The city's top labor negotiator is resigning.
In an abrupt move, Anna Kanwit, a long-time city employee who for the last five years has served as director of the Bureau of Human Resources (BHR), sent word this morning that she's leaving her position next month.
"I am resigning my position as the BHR Director, effective November 30," Kanwit wrote in an email to city officials Wednesday morning. "I have truly enjoyed my 26 plus years in public service."
The decision comes as Kanwit oversees fraught negotiations with the city's largest labor group, the District Council of Trade Unions (DCTU), which voted last week to authorize a potential strike if a new contract can't be hammered out.
There's no sign the bargaining is necessarily related to her decision to leave, but Kanwit alluded to the negotiations in her letter to the city's elected officials, saying: "I do not intend to be a lame duck and I am committed to reaching a negotiated agreement with the DCTU, so no worries there. :)"
Beyond labor negotiations, the BHR handles compensation matters, approves new job classifications, recruits employees, and trains city workers.
Kanwit did not immediately respond to our inquiry. Mayor Ted Wheeler's office, meanwhile, issued a terse statement.
"The mayor has a tremendous amount of respect for Anna Kanwit and is grateful for her service to the city," Wheeler spokesperson Michael Cox said. Asked whether the mayor had forced Kanwit out, Cox said only: "We don't discuss personnel matters."
Wheeler is out of the office, on vacation with his family.
News of Kanwit's departure came as a shock to Rob Wheaton, an AFSCME employee who bargains with Kanwit on behalf of the DCTU.
"Anna was talking about retiring next year, so it is strange to see the term 'resignation' versus 'retirement,'" Wheaton tells the Mercury. "This is something that seemed a bit far off the last time I discussed it with her."
Wheaton says he has no idea whether Kanwit's announcement has to do with the ongoing bargaining. He says he forwarded Wheeler a copy of email correspondence between he and Kanwit on Monday asking the mayor to intervene.
Tom Rinehart, the city's chief administrative officer, sent an email to employees this morning announcing Kanwit's impending departure.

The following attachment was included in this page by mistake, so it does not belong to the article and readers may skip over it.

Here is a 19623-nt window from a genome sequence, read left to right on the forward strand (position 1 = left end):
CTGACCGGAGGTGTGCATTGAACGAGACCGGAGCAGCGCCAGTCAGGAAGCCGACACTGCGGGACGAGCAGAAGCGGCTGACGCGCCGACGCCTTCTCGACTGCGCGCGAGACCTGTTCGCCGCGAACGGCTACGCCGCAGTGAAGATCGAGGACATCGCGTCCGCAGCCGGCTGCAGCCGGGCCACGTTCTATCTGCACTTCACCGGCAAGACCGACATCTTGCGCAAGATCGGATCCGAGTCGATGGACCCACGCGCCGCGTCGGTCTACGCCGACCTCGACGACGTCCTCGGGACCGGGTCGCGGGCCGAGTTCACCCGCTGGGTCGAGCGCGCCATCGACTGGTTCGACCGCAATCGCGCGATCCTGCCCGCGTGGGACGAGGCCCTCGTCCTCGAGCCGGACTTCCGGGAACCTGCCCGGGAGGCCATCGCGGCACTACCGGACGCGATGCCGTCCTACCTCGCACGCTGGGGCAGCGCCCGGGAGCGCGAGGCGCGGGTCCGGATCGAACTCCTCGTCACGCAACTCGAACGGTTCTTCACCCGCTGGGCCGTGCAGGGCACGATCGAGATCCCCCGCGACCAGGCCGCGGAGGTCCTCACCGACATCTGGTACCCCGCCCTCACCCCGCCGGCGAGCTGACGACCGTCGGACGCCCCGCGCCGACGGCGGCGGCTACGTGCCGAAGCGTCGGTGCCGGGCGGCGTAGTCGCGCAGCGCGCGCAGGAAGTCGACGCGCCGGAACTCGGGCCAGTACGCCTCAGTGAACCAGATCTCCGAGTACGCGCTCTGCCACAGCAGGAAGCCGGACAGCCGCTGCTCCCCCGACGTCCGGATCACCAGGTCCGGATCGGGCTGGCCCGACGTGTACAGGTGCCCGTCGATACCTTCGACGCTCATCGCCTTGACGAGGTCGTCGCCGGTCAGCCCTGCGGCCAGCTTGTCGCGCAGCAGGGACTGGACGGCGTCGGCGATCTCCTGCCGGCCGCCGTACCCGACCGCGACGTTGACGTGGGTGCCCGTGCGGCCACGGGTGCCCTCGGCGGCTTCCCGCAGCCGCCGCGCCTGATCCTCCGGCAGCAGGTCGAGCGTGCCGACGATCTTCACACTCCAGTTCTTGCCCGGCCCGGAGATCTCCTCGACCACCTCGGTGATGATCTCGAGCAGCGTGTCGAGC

"Her knowledge of the City and our workforce will be missed, and I thank Anna for her time leading the Bureau of Human Resources," Rinehart wrote. "Mayor Wheeler wanted me to relay his appreciation for the time Anna has dedicated to public service and to the people of Portland. He thanks her for the many accomplishments she’s achieved during her time with the City and her ability to move important initiatives forward."
Rinehart has tapped Assistant Human Resources Director Serilda Summers-McGee to take the director's job. It's unclear if that appointment is temporary or permanent.
Kanwit began her tenure at the City of Portland in 1991, as a deputy city attorney focused on employment. She moved over the human resources in 2000, taking a job as assistant director. She was appointed director in 2012.
Kanwit appeared before Portland City Council this morning, shortly after announcing her resignation, to present a proposal to create a new "deputy chief" position in the Portland Police Bureau.
Here's Kanwit's full announcement:
I am resigning my position as the BHR Director, effective November 30.
It has been an honor to work with each of you but particularly with the elected officials with whom I have worked with for so many years on wonderful innovative programs and policies for the city such as Employer of Choice, Model Employer for Persons with Disabilities, the fragrance policy and paid parental leave to name just a few of the things we accomplished. I even have fond memories of the many extremely difficult personnel issues we worked through and the numerous collective bargaining crises. I have truly enjoyed my 26 plus years in public service.
I do not intend to be a lame duck and I am committed to reaching a negotiated agreement with the DCTU, so no worries there. :)
Thank-you and best wishes, Anna.